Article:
1. Should only sound a little weird if you haven’t seen videos of rats dragging whole pizzas through NYC streets. There are more rats in NYC than people.

      1. But, other people presumably have the rat problem, but they don’t get all of their food eaten. Can she not get food to store in tupperware? If the rats eat through that what can be done? What will giving the person more money do to ultimately help? These are real questions by the way, I don’t know.

        All this being said, I won’t say it justifies taking the kids away, but I’m also not certain that “rats ate my food” is an entirely faultless excuse.

      2. OK, but what does that have to do w being poor, other than that they’re outcompeted for housing in the less-ratty neighborhoods? Is there some reason rats are attracted to the poorest families in the bldg. or neighborhood?

        I could understand poverty as a legitimate reason to remove some children from a household. A family could simply not afford to have (more) children. Of course if you need $1K/mo. payment to feed some small # of kids, you shouldn’t have them either, unless that $12K/yr. buys delux professional parenting-as-a-job.

        1. According to a quick google search, $1k/month is about on-par with a month’s worth of daycare.

          So the state is probably getting a bargain.

  4. Well, here’s the thing. Individualism means recognizing the agency of everyone, both the successful and the less-than-successful. You can argue all you want that all of society and the economy is a rigged game tilted against the poor and against racial minorities, but despite the merits or demerits of that position, it is still the individual’s obligation to decide on the correct course of action. I feel bad for the kid whose food was stolen by rats (how awful!), but I don’t have a whole lot of sympathy for the mom. What did she do to alleviate the problems for herself and her kid? Was she truly in a position that she couldn’t do anything about the rats? I find that hard to believe. It’s her job to find a better solution for herself and her kid despite the allegedly rigged game against her. That is not “blaming the victim”, that is recognizing the agency of every single individual human being, the way we ought to do for everyone.

    1. Well, it is not like she can just go get a better apartment – NY has rent controls and all that, so the housing market is as messed up as a government agency can make it. Sort of like the child ‘protective’ services. I suspect if you follow the money, there is no ‘federal’ money available to help the poor mother, but big bucks available for foster care.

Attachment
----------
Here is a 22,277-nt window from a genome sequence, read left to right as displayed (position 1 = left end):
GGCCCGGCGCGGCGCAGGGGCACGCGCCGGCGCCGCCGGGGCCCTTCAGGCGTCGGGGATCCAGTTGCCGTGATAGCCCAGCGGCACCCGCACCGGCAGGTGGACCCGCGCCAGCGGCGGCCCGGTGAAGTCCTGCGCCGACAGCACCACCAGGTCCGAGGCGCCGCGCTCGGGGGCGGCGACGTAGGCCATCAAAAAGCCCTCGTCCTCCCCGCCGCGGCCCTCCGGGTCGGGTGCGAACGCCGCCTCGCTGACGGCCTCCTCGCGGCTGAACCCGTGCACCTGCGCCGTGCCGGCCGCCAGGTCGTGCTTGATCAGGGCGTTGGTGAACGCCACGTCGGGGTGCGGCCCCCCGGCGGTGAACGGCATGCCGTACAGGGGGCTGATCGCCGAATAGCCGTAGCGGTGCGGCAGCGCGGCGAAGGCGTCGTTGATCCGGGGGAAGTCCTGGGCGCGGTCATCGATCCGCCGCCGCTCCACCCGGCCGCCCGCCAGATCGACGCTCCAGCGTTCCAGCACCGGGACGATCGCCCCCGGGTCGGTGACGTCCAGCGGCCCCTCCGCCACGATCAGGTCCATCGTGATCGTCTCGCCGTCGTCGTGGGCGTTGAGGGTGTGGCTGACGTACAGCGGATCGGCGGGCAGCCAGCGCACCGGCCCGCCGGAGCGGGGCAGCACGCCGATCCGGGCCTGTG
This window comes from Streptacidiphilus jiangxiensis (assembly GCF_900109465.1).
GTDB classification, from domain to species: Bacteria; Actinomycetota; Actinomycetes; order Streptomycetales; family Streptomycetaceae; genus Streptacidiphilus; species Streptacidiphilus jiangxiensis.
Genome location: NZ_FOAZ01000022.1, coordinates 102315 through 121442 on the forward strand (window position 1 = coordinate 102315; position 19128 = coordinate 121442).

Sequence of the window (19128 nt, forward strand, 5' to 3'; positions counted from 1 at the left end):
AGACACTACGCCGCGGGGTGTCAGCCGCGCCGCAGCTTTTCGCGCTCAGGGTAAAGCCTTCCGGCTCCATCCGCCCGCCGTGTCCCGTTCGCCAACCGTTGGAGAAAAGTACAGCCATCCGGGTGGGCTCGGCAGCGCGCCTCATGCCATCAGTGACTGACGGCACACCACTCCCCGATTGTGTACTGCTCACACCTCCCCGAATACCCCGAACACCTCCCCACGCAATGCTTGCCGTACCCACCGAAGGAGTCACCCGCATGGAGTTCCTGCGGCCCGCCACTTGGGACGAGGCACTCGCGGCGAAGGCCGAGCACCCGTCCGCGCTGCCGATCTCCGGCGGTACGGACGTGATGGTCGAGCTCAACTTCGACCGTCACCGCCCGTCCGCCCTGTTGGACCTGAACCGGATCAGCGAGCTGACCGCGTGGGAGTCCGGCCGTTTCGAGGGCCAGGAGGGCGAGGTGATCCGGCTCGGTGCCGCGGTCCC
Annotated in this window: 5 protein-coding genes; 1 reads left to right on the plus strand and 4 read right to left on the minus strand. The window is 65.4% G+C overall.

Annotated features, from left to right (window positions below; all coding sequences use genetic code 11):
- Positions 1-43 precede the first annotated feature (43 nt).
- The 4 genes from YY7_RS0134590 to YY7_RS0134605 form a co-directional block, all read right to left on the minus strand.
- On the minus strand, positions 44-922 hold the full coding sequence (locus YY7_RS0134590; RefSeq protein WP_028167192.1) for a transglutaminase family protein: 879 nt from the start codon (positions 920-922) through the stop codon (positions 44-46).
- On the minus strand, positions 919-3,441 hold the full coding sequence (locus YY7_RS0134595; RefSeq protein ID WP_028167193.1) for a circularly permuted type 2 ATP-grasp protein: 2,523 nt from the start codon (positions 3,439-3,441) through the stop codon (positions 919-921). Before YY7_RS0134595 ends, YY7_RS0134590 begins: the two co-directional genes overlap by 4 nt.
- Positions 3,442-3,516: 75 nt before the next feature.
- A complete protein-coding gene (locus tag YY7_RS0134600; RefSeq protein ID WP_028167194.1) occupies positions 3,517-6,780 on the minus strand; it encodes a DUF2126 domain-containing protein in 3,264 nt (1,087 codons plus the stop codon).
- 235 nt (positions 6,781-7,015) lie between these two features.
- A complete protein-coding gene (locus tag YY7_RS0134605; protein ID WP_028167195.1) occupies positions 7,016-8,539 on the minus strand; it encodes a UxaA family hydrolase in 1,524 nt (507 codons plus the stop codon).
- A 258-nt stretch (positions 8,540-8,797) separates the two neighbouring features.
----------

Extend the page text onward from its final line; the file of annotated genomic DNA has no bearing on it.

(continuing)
Or maybe it is just New York. A case study in how effective democrats are in governing.

      1. it is not like she can just go get a better apartment

        Why does she have to even live in NYC? She could go anywhere else and find cheaper, better living conditions.

        1. I wonder that often. I feel like it’s the glitz of living in a city. People just feel better to do so. Combine this with the fear and anxiety of moving and it probably prevents people from moving.

          1. Nothing wrong with that. I live in NYC but I’m under no illusions that I should be allowed to extract money from my neighbors in order to afford it. Times readers will probably provide some excuse like “she needs to live with her kind”. You know, because they’re not racist.

        2. Yeah, that part struck me as well. Sorry, if the only place I can afford in NYC involves enough rats that my food disappears I’m damn sure moving even if I need to jump on a god damn train to get out of town. Being homeless is literally better than sleeping with a shit ton of rats.

        3. If she’s unemployed, she’s unlikely to be able to afford the moving expenses; she probably doesn’t have a car, and can’t move furniture herself. If she is employed, it’s unlikely she’s even able to find cheaper housing without a massive commute, and adding hours to the daily commute would interfere with child care duties.

          Sorry to be so harsh, but the ignorance on display in comments like yours bothers me. It’s a complete failure to comprehend that level of poverty. This woman is living in conditions where rats are eating her food, and your dumbass attitude is ‘well why doesn’t she just move’ like the hundreds to thousands of dollars that costs (don’t forget crap like 1st, last, and security on a new place) is an actual option, because every last dime goes to rent and food. You have zero clue what it’s like being so poor you can’t even feed your child; suggestions like ‘just move’ are downright insulting to people like that.

    2. I feel bad for the kid whose food was stolen by rats (how awful!), but I don’t have a whole lot of sympathy for the mom. What did she do to alleviate the problems for herself and her kid? Was she truly in a position that she couldn’t do anything about the rats? I find that hard to believe.